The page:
Steps in the Water Bore Hole Drilling Process. Mechanical Engineering Research Project Topic

(A BRIEF OVERVIEW)

Introduction

A water borehole is a man-made hole dug into the ground to get to ground water. The most commonly sought liquid is water: About 97 percent of the world’s fresh water is found in underground aquifers. Water borehole may be dug simply to monitor water quality or to heat or cool, as well as to provide drinking water when treated. Drilling a borehole may be done in one of several ways, as described in this paper, and there are things to consider before drilling a borehole.

Planning a Borehole

Consider the costs and benefits of drilling a borehole against piping or shipping of water:  Drilling a borehole involves a higher initial cost than connecting to a public water supply, as borehole has risks of not finding enough water or water of sufficient quality and ongoing costs to pump the water and maintain the borehole. However, some water districts may make residents wait years before they can be connected to a public supply, thus making borehole drilling a viable option where there is enough groundwater at a reasonable depth.


Know the specific location of the property where the borehole is to be drilled:
 You’ll need to know the section, township, range and quarters to access land and borehole records through your state’s geological survey.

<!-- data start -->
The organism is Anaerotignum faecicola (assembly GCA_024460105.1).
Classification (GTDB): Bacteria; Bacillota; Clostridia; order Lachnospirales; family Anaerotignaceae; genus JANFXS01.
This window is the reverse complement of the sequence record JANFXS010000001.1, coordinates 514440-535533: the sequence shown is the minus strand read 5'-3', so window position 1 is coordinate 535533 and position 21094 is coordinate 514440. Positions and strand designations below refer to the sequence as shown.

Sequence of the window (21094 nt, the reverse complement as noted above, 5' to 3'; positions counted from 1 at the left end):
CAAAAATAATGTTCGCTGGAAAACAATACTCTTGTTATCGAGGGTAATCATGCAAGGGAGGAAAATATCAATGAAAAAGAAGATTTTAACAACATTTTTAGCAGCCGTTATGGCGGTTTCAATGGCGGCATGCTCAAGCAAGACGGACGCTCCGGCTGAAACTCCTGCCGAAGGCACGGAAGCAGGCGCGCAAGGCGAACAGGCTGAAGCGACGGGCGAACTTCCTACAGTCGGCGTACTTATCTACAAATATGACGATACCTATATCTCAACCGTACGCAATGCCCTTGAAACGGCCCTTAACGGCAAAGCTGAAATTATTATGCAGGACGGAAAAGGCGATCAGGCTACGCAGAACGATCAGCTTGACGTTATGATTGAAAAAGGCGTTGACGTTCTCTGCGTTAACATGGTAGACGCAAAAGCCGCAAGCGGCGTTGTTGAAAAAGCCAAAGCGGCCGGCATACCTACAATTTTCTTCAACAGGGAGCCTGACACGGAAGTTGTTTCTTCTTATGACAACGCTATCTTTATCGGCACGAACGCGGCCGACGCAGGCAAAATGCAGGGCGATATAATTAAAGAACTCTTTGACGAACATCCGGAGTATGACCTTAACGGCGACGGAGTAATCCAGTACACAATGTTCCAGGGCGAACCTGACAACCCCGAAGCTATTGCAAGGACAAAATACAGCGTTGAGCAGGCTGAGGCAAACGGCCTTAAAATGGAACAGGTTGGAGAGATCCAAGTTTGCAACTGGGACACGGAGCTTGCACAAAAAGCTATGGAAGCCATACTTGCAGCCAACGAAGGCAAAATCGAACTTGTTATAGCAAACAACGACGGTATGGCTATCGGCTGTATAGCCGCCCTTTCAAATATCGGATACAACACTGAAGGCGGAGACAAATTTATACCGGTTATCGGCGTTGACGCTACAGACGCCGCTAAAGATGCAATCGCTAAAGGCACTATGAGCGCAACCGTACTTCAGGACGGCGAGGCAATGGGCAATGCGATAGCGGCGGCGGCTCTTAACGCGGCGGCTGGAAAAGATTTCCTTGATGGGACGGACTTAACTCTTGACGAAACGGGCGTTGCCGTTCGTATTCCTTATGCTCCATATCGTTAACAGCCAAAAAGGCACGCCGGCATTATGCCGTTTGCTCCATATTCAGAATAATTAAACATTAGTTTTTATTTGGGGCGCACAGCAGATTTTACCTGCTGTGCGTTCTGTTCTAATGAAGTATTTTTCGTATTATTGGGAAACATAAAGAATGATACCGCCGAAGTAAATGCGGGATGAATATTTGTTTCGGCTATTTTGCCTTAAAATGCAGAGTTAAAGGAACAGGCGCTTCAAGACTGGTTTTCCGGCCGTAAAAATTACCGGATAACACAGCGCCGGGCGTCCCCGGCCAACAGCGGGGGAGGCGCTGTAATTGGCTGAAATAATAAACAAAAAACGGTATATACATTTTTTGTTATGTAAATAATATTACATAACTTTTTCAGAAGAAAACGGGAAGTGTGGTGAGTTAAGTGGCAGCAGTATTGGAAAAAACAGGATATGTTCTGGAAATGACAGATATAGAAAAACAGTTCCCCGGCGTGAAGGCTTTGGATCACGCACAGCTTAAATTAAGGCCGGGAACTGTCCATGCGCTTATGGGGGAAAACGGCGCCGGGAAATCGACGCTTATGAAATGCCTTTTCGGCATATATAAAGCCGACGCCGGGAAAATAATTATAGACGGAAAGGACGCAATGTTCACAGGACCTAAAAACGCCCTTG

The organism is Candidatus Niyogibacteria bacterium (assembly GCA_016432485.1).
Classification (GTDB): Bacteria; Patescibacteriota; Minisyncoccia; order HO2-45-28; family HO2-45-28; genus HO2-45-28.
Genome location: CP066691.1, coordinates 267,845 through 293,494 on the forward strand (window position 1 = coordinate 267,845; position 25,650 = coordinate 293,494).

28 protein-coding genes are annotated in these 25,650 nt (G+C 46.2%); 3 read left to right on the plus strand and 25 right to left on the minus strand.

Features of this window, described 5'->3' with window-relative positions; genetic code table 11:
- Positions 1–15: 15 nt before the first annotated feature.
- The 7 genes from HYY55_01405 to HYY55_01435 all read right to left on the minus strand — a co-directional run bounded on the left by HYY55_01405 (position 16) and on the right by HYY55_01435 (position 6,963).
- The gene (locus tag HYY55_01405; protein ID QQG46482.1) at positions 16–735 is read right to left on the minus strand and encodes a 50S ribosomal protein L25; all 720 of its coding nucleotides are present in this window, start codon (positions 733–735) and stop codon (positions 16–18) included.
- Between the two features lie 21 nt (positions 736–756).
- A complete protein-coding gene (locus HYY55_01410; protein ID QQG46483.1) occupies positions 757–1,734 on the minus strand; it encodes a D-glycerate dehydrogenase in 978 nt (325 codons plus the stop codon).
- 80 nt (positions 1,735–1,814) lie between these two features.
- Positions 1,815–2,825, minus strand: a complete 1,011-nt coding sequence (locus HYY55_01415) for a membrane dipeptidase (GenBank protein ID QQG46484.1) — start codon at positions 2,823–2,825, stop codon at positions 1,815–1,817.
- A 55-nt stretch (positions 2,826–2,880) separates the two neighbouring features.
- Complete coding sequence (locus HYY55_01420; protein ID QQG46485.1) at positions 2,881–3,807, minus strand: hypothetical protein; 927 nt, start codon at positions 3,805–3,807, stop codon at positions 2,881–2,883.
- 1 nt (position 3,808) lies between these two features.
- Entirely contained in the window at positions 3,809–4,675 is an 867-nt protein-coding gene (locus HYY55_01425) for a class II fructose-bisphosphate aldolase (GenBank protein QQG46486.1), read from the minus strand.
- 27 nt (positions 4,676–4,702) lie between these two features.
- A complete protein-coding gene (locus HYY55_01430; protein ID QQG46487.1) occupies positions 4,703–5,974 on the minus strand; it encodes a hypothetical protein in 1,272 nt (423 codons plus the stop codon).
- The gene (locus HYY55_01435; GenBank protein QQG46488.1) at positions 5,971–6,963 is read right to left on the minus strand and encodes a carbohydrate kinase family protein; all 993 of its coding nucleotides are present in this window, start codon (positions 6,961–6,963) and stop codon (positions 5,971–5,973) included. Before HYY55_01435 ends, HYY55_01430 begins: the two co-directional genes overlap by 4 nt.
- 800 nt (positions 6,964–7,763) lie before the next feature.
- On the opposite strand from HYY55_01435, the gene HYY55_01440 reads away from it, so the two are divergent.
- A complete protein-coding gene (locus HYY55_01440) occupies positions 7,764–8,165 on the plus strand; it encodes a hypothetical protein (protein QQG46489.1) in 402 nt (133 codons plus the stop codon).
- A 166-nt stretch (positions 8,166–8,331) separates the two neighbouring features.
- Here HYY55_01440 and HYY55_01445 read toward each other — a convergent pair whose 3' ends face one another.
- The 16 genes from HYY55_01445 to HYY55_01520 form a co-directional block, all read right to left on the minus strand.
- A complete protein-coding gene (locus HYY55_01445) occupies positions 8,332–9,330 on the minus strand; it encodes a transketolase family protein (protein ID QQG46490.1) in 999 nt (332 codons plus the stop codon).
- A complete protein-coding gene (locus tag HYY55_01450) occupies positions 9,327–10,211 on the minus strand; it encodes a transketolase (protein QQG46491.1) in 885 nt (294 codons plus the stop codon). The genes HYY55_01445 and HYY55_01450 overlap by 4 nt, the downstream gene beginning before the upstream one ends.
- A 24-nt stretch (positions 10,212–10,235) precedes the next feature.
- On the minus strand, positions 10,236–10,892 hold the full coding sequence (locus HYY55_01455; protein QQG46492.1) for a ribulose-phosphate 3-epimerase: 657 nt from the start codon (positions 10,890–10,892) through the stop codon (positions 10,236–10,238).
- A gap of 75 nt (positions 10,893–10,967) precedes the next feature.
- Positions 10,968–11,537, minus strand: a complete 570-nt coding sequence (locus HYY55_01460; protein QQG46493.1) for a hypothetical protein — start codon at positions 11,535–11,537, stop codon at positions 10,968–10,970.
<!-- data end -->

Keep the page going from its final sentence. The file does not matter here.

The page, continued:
Find out what previous boreholes have been drilled on the property:  Geological survey records or state borehole drilling reports will record the depths of previous boreholes in the area and whether or not they found water. These records can help you determine the depth of the water table, as borehole as the location of any confined aquifers.

Most aquifers are at the depth of the water table; these are called unconfined aquifers, as all the material above them is porous. Confined aquifers are covered by nonporous layers, which, although they push the static water level above the top of the aquifer, are more difficult to drill into3.

Consult geologic and topographic maps. Although less useful than borehole-drilling records, geologic maps (fig 1.0) can show the general location of aquifers, as borehole as the rock formations in an area. Topographic maps show the surface features and their elevations and can…

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